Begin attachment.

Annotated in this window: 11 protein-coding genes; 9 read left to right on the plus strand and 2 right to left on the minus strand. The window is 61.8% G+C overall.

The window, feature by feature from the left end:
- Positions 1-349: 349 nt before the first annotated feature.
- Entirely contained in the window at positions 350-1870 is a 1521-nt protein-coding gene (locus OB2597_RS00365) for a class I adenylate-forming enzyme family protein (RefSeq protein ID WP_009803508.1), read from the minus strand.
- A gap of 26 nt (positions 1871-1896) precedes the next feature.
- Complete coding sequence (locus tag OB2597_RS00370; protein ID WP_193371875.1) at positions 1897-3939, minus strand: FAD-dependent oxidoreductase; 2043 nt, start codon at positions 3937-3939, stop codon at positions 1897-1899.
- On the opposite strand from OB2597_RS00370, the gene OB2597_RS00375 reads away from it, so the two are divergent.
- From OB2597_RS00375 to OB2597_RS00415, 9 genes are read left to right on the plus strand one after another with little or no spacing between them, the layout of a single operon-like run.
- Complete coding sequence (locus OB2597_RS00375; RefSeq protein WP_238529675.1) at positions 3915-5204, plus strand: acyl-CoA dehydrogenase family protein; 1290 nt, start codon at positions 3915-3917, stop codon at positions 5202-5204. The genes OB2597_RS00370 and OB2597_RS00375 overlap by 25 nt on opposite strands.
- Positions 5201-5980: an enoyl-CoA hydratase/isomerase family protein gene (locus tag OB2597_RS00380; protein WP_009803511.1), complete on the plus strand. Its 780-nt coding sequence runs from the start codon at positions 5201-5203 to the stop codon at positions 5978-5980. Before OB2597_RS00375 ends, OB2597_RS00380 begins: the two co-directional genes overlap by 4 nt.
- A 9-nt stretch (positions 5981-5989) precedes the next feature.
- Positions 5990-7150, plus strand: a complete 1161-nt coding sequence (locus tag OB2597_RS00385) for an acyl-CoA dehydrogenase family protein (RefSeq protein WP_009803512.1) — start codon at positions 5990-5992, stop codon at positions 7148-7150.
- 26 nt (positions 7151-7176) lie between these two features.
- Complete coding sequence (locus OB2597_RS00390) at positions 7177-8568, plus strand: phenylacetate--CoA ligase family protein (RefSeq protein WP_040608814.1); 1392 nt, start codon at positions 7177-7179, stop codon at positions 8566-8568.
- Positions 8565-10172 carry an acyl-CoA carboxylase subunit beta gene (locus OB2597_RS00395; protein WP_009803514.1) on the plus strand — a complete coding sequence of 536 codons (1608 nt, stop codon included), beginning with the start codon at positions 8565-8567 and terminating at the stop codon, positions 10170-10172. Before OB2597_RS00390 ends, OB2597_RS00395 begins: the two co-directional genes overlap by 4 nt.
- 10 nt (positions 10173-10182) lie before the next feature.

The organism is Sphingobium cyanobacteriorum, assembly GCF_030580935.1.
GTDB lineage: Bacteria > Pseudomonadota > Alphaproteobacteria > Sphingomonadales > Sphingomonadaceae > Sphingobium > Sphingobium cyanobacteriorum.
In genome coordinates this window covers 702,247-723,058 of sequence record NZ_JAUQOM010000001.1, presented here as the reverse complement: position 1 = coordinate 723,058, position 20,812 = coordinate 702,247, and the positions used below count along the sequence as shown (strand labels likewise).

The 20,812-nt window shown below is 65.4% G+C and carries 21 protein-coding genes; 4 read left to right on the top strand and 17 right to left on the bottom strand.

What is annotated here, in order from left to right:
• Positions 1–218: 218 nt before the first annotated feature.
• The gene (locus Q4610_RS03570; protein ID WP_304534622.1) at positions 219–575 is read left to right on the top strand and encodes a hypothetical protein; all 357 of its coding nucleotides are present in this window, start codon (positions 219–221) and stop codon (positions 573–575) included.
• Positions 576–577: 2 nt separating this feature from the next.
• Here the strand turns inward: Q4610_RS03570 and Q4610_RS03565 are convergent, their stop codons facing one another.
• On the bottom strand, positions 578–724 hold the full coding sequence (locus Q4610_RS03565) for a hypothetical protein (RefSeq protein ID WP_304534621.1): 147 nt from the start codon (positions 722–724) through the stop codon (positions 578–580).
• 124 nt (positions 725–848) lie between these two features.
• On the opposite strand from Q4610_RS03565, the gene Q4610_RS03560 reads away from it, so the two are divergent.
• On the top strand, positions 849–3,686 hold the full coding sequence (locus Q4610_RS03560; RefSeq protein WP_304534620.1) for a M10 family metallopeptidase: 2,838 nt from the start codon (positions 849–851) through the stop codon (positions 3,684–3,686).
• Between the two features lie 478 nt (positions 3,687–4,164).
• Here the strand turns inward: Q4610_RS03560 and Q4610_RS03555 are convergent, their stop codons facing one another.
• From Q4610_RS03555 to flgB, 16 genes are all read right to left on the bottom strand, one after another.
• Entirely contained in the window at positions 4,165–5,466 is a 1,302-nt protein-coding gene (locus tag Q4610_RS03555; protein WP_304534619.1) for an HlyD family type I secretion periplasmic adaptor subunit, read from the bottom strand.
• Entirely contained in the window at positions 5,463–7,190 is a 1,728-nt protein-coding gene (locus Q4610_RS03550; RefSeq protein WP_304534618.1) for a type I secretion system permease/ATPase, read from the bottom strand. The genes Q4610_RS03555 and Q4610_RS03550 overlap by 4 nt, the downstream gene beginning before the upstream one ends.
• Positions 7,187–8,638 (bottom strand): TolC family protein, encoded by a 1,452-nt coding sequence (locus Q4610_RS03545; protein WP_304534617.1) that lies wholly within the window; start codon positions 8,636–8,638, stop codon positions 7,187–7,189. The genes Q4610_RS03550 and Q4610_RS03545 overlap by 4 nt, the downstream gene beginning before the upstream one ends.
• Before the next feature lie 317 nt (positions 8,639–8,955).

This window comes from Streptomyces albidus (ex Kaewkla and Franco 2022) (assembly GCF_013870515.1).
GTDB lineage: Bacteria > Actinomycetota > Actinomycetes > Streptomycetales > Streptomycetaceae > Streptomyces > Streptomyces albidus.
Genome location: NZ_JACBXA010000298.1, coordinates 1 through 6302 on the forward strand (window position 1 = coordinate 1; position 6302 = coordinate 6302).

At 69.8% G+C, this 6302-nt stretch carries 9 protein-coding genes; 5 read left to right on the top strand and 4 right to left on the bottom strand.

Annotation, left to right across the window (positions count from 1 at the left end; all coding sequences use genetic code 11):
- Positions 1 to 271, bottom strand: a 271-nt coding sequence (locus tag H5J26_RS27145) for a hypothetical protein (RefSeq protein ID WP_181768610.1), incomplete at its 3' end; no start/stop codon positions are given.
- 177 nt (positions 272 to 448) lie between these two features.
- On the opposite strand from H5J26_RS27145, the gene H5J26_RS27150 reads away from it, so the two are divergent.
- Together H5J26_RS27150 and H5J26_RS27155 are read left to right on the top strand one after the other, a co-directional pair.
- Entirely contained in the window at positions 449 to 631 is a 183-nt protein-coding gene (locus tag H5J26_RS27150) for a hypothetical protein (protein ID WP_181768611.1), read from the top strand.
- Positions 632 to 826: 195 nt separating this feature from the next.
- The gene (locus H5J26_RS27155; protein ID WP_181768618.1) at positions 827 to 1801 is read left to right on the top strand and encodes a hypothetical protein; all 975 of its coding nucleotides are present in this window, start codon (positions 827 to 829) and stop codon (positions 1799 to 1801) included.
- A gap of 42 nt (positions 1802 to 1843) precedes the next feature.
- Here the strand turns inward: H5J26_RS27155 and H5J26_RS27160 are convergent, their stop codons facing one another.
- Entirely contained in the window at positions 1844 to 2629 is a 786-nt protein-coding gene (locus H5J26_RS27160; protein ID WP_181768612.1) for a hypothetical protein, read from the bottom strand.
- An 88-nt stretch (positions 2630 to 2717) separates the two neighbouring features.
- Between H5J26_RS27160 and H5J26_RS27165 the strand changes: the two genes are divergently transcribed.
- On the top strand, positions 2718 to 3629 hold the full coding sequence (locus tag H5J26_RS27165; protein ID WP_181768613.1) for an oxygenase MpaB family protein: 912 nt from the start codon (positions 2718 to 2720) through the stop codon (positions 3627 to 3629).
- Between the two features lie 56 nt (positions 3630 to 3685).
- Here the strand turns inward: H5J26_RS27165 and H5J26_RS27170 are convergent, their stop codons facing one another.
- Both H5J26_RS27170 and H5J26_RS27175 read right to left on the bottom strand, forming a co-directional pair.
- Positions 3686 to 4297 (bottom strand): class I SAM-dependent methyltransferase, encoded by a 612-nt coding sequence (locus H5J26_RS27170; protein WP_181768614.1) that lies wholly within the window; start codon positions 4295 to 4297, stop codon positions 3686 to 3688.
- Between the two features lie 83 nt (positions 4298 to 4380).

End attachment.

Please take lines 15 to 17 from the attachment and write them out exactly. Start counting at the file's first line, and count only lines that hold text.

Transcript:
- Positions 8565-10172 carry an acyl-CoA carboxylase subunit beta gene (locus OB2597_RS00395; protein WP_009803514.1) on the plus strand — a complete coding sequence of 536 codons (1608 nt, stop codon included), beginning with the start codon at positions 8565-8567 and terminating at the stop codon, positions 10170-10172. Before OB2597_RS00390 ends, OB2597_RS00395 begins: the two co-directional genes overlap by 4 nt.
- 10 nt (positions 10173-10182) lie before the next feature.

The organism is Sphingobium cyanobacteriorum, assembly GCF_030580935.1.